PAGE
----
You have a heart for justice, a burden for the poor and oppressed. You feel a stirring of God’s Spirit and want to do something to make a difference. Before you launch out, take a moment to learn something from Moses’ experience in doing justice.
Read Acts 7:21-35.
Moses, a child of Abraham, was raised in Egypt as the son of Pharaoh’s daughter. He learned everything Egypt had to offer and became mighty in man’s ways. Yet he remembered he was a son of Israel, not an Egyptian. When he went out among the people, he saw the oppression of his enslaved family and took decisive action for justice, to the point of killing an Egyptian to save an Israelite. He was arrogant enough to believe that he, one man, could deliver the people from the oppression of mighty Pharaoh. After all, Moses’ name meant “savior.”
Verse 25 says a mouthful: Moses assumed his brothers would realize God had sent him to rescue them, but they didn’t.
Consider these 10 lessons Moses’ experience can teach you about doing justice:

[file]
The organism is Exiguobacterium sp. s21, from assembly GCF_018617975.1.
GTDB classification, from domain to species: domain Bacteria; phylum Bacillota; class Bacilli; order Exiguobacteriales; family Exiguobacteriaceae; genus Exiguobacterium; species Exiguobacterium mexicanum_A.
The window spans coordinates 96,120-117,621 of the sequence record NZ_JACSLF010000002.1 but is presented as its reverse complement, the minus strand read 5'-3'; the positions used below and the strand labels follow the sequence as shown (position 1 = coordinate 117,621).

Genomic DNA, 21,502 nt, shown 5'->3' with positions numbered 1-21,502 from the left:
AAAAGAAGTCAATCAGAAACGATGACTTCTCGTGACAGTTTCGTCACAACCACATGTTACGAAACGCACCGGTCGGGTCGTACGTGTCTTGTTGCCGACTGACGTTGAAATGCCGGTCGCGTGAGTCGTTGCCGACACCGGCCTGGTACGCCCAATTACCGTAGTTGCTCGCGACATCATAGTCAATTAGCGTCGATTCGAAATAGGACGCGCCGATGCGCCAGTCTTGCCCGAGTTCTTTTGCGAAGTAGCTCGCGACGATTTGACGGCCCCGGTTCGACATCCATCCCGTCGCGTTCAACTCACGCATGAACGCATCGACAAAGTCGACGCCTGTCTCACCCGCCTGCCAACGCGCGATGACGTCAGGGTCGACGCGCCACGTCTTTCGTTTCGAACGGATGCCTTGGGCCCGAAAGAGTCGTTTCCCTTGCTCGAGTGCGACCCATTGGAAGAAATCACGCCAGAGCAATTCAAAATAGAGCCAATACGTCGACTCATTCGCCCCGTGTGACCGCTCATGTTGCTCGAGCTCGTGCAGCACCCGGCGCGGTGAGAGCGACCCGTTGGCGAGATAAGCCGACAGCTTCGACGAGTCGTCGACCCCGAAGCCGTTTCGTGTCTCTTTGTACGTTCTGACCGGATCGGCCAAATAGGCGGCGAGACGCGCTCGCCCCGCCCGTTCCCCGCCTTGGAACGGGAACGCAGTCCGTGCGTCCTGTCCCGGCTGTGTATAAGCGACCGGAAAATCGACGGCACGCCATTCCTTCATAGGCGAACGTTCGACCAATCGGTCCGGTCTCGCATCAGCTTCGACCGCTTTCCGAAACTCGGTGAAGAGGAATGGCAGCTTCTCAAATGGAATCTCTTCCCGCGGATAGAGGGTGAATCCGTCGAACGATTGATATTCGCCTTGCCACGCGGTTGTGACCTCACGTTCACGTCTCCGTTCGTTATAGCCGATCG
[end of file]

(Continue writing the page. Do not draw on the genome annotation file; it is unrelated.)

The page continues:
— It was only after Moses lived 40 years as a fugitive in Midian that God revealed himself to him through the burning bush and commissioned him as the rescuer of his people.
— You may receive a burden for the oppressed and a heart for justice before God is ready to use you.
— Moses wrongly assumed the fact he had a burden to help the people meant God had sent him to be their rescuer.
— Your approach and timing to accomplishing justice is not necessarily God’s approach and timing.
— Human indignation will not accomplish God’s justice. (James 1:20)
— The people you are called to rescue may not recognize you as their God-sent rescuer.
— You don’t have what it takes to break the chains of oppression yourself; only God can deliver.
— God may keep you in his school of justice for a long time before he has you ready to begin the mission.
— Being sent as God’s commissioned representative is far better than trying to liberate the captives on your own.
— Keep trusting God that he will accomplish his calling for you in his time.